Another thing I tried is: take out these tests and put them in a different project by themselves. While on a first run they showed a similar issue, after a restart they didn't and they have been running smooth, in fact, they run in a few seconds, all 4000 of them. So it is definitely possible.

    I'll try setting the number of max threads to 1. Perhaps that allows me to easier hook to any of the processes with a debugger or profiler to see what's going on.

    NUnit 3.5.0. I'll check what happens if I update that to latest.
    Remco
    #11 Posted : Tuesday, September 26, 2017 2:50:25 AM(UTC)
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    Sorry, I'll try to be more specific. At the moment I suspect this is a performance issue that is specific to large test execution tasks, as visible in the processing queue.

    In this case, we have 4000 tests sitting inside one test execution task. I've never seen that before, though it certainly is a valid use case and is very possible. For the engine to do this, all tests within the task must have previously been executed by NCrunch and found to have a minimal run time (i.e. <10ms).

    Placing so many tests in the execution task would involve many tests being pulled into the identification system for the test framework in one single batch. I'm not sure how efficiently NUnit3 would be able to handle such a large conditional structure, especially if this is for a test project with a huge number of tests (i.e. tens of thousands). I would need to do some detailed testing to be certain, but this problem may be bigger than NCrunch.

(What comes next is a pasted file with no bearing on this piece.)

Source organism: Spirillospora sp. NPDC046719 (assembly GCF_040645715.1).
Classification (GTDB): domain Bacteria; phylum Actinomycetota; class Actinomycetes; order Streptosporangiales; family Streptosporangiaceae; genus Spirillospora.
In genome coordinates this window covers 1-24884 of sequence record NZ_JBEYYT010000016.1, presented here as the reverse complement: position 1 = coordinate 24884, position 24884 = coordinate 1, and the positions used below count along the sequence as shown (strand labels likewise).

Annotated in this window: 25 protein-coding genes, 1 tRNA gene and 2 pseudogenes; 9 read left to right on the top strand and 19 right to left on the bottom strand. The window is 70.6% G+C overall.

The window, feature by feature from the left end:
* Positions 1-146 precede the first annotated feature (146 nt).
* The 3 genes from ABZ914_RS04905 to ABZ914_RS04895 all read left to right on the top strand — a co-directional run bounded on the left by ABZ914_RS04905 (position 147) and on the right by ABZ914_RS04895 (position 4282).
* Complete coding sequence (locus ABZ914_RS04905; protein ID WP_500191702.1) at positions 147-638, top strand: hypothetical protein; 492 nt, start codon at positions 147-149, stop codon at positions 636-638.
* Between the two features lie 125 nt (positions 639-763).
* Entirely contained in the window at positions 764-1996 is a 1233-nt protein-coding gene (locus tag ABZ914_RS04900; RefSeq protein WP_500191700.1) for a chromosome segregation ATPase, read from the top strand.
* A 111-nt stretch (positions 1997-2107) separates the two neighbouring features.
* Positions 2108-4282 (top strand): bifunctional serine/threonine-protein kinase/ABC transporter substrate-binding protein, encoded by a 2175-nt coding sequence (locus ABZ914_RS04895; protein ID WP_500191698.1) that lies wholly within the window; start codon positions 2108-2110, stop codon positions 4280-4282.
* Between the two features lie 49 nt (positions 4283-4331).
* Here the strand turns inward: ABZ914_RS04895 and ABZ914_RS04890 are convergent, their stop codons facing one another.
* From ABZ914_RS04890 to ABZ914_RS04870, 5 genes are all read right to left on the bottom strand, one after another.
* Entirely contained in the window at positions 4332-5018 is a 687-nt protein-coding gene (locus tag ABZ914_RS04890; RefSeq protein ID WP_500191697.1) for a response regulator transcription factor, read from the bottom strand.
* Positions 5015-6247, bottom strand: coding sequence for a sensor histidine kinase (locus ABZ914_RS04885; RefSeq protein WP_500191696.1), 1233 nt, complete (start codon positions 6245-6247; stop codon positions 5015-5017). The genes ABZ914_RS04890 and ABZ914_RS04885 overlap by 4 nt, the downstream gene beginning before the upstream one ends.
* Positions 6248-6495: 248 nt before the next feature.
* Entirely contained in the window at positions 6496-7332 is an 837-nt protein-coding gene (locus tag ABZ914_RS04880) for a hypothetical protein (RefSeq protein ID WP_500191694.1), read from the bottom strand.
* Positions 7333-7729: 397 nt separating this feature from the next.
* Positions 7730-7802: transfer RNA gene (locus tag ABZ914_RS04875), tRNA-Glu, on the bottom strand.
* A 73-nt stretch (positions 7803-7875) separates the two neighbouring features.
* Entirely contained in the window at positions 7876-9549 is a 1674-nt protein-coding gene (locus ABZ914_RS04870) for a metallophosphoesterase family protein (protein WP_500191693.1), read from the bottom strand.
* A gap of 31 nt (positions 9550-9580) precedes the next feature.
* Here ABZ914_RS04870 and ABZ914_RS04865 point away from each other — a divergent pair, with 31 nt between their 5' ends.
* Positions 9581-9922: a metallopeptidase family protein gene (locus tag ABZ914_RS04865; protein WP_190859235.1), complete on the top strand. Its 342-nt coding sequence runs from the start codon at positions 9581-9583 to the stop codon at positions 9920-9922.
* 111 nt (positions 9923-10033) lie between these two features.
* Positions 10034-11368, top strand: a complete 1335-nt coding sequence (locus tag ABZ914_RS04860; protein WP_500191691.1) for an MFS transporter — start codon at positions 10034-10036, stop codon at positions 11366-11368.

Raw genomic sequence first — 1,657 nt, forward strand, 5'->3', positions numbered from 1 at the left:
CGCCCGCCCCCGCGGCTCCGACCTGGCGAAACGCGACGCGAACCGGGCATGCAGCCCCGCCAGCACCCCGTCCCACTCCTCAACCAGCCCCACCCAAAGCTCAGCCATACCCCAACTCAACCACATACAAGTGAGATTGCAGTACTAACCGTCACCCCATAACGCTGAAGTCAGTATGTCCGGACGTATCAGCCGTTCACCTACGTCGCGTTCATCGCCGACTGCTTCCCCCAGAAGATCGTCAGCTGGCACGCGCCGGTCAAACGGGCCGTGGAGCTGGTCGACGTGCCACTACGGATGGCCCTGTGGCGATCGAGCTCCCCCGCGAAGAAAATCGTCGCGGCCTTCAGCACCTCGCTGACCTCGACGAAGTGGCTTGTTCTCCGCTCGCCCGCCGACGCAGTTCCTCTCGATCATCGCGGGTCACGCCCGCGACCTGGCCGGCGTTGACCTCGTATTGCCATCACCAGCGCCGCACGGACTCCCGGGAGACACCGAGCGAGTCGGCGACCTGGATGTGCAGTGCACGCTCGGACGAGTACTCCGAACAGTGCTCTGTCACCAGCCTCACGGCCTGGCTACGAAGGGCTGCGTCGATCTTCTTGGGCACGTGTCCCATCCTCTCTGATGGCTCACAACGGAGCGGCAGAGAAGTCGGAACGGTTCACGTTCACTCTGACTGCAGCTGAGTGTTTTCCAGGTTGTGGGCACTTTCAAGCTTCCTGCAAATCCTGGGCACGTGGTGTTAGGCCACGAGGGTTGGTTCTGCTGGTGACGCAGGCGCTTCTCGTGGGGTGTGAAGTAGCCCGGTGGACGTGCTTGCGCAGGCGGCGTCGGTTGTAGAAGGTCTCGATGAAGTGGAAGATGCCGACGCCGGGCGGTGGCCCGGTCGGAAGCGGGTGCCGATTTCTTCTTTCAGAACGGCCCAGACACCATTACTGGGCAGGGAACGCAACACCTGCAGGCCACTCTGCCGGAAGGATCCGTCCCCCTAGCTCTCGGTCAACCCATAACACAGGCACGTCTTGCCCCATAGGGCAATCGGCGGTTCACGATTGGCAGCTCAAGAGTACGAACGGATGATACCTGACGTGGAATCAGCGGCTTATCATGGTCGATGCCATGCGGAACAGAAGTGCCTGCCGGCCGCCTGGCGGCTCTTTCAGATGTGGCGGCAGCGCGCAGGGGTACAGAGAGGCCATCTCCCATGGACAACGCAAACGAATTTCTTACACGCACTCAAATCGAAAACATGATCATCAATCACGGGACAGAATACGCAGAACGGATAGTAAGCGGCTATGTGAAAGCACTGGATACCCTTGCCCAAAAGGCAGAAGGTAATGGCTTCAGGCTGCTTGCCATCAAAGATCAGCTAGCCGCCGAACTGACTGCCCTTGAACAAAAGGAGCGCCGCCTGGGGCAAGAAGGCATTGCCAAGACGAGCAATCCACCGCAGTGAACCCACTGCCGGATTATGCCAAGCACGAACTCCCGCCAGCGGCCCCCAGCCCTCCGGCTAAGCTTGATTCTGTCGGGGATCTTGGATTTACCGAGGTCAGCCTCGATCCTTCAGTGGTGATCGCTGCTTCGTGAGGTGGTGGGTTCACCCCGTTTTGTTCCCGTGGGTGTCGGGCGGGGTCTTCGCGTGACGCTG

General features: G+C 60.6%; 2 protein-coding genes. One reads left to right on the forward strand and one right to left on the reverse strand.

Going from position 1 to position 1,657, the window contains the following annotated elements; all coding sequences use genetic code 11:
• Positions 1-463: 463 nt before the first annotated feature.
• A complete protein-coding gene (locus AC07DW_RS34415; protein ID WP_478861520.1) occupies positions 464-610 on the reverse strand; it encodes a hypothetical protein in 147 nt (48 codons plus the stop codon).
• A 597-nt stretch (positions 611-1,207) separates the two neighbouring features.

abelb
    #12 Posted : Tuesday, September 26, 2017 2:19:05 PM(UTC)
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    Hi Remco, thanks for your insights. Yesterday I essentially came to the same conclusion, which also explained why it *occasionally* just worked:


    • I placed the offending project in its own solution
    • This caused NCrunch to do a "first run", I saw many hundred batches in the queue with "Running 8 tests", which corresponded to a single [Test] method with a source of 8 tests
    • The run succeeded very quickly (although for about a minute my whole system became unresponsive, this happens more often, btw, i.e. that the mouse shakes when moving, though CPU is half and memory is not a problem)
    • Then, doing a Reset & Rerun All, I got the "empty queue" and empty test-window situation again
    • Then, restarting VS and waiting for all NCrunch tasks to finish and cleanup, the original issue reappeared (showing in the queue "Running 4000-something tests")


    The last corresponds to what you just told me. These tests are very short (basically just testing whether a byte is a byte, that kind of thing, after all, this is a compiler, and yeah, they run in way less than 10ms).

    I am now wondering whether this may be a Roslyn issue? Perhaps the new compile manager VBCSCompiler.exe does not manage to handle so many requests at once? Is there some way I can tweak this, i.e. something like adding an attribute NCrunchMaxBatchSize(16) to the Fixture or assembly?

    BTW (1): the project is now much smaller to handle. But currently it is linked to a nightly build of the compilers (but the issue showed on the non-nightly as well). I will try to create a repro based on your sketched scenario: many tests in one fixture that all run very fast.